Document Detail

Migration, remittances, livelihood trajectories, and social resilience.
MedLine Citation:
PMID:  12174607     Owner:  NLM     Status:  MEDLINE    
We argue that all aspects of demographic change, including migration, impact on the social resilience of individuals and communities, as well as on the sustainability of the underlying resource base. Social resilience is the ability to cope with and adapt to environmental and social change mediated through appropriate institutions. We investigate one aspect of the relationship between demographic change, social resilience, and sustainable development in contemporary coastal Vietnam: the effects of migration and remittances on resource-dependent communities in population source areas. We find, using longitudinal data on livelihood sources, that emigration and remittances have offsetting effects on resilience within an evolving social and political context. Emigration is occurring concurrently with, not driving, the expansion of unsustainable coastal aquaculture. Increasing economic inequality also undermines social resilience. At the same time diversification and increasing income levels are beneficial for resilience.
W Neil Adger; P Mick Kelly; Alexandra Winkels; Luong Quang Huy; Catherine Locke
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Publication Detail:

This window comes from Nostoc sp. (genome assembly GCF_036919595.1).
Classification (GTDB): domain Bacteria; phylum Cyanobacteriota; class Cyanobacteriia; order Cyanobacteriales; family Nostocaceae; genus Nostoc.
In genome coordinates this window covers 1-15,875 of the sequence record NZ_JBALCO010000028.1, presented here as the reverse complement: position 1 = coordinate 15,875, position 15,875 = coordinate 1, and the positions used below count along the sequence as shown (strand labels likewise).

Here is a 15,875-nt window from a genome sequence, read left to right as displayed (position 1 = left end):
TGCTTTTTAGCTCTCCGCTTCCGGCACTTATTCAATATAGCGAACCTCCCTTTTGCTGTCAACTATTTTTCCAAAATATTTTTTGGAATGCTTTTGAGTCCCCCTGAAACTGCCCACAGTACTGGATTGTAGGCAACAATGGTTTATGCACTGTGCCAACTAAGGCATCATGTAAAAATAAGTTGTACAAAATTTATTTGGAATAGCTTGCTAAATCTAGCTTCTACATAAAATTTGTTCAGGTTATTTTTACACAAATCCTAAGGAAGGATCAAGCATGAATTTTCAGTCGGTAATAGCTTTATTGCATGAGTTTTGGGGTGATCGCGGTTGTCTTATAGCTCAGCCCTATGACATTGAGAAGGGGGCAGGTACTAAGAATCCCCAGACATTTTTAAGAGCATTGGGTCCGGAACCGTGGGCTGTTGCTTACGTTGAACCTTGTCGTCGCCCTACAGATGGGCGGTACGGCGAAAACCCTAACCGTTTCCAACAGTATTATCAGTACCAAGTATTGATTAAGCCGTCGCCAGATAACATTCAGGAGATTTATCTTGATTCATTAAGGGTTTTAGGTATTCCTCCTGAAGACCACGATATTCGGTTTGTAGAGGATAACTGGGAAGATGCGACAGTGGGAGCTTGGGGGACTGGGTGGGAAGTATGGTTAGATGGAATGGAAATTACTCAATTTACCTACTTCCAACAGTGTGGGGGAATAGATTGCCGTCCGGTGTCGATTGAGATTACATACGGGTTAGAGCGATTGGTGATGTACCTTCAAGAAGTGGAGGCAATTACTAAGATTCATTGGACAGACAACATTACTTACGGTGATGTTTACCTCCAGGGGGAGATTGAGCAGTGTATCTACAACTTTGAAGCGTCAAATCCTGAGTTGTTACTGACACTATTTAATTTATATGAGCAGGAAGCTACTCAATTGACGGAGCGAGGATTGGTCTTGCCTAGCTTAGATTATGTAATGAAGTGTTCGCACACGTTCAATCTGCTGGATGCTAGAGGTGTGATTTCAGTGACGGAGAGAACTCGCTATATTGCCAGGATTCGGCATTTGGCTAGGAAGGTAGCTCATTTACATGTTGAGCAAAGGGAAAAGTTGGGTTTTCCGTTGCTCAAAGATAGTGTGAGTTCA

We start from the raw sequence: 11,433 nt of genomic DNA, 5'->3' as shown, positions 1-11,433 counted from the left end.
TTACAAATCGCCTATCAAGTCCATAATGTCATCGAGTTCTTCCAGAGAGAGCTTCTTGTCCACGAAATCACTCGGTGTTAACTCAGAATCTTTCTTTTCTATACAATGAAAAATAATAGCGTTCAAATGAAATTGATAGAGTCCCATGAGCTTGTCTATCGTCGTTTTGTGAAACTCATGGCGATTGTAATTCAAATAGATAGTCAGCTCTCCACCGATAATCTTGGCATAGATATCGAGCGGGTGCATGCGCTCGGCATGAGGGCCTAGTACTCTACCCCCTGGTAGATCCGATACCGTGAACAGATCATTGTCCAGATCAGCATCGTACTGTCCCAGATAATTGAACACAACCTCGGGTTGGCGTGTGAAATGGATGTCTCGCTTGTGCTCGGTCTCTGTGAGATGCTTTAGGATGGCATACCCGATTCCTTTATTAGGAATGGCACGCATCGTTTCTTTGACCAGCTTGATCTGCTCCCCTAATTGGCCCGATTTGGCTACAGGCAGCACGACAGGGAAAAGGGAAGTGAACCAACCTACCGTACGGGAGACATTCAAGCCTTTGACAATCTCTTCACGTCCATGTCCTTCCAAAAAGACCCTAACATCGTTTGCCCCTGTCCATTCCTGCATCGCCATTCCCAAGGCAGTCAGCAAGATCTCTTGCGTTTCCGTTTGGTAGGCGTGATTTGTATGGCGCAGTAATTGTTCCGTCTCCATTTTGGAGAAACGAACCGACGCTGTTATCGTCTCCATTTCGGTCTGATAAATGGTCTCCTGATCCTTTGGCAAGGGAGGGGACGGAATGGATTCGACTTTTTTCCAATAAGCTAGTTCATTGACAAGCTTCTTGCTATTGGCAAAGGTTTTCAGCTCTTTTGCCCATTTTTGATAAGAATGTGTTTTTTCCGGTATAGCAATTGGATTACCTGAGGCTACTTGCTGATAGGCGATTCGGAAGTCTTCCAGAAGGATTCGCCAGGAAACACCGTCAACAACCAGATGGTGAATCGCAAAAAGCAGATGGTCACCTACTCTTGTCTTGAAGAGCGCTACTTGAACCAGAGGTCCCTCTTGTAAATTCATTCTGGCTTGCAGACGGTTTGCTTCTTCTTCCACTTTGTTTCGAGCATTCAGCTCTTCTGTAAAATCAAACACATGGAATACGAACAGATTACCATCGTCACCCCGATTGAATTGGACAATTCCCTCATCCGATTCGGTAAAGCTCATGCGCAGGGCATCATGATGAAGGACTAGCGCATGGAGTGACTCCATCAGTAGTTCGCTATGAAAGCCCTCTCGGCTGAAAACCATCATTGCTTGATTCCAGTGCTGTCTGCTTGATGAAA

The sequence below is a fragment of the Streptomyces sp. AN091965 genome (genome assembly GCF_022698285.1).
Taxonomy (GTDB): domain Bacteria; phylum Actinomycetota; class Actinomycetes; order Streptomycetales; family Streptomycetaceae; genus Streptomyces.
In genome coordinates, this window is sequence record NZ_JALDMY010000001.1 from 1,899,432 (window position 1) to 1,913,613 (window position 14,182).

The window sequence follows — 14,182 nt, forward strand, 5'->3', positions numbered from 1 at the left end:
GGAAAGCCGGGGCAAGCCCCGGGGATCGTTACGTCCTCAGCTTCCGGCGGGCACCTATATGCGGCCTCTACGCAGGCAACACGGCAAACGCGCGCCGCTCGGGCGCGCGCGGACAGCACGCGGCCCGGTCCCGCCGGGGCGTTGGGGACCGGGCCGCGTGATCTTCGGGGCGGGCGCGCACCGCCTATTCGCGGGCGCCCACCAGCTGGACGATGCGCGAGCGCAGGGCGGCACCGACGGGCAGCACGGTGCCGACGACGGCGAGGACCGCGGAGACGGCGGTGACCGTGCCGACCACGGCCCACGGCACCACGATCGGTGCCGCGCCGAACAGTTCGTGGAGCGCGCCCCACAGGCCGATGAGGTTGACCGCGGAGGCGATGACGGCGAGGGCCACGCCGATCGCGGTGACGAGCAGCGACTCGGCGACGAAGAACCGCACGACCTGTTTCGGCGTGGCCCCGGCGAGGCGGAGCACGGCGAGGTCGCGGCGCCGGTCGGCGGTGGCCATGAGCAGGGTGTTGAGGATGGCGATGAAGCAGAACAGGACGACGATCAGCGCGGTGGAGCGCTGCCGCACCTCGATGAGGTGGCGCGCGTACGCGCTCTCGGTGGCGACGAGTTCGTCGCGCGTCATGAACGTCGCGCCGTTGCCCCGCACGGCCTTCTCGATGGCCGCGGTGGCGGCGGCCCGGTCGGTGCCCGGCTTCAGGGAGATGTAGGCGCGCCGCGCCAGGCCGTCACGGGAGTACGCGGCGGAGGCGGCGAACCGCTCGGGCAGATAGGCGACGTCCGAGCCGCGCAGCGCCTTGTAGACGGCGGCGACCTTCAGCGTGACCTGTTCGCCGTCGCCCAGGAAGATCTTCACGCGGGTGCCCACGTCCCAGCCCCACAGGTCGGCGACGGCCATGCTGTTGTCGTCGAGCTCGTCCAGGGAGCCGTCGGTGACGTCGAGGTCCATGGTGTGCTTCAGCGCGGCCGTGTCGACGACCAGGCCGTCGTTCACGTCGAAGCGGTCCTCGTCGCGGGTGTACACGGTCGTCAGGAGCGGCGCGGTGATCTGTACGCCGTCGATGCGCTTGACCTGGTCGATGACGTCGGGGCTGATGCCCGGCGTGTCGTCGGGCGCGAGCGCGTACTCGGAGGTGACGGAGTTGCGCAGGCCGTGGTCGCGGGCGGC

Type:  Journal Article; Research Support, Non-U.S. Gov't    
Journal Detail:
Title:  Ambio     Volume:  31     ISSN:  0044-7447     ISO Abbreviation:  Ambio     Publication Date:  2002 Jun 
Date Detail:
Created Date:  2002-08-14     Completed Date:  2003-01-22     Revised Date:  2006-11-15    
Medline Journal Info:
Nlm Unique ID:  0364220     Medline TA:  Ambio     Country:  Sweden    
Other Details:
Languages:  eng     Pagination:  358-66     Citation Subset:  IM    
University of East Anglia, Centre for Social and Economic Research on the Global Environment, Tyndall Centre for Climate Change Research.
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MeSH Terms
Conservation of Natural Resources*
Emigration and Immigration*
Social Conditions*

From MEDLINE®/PubMed®, a database of the U.S. National Library of Medicine

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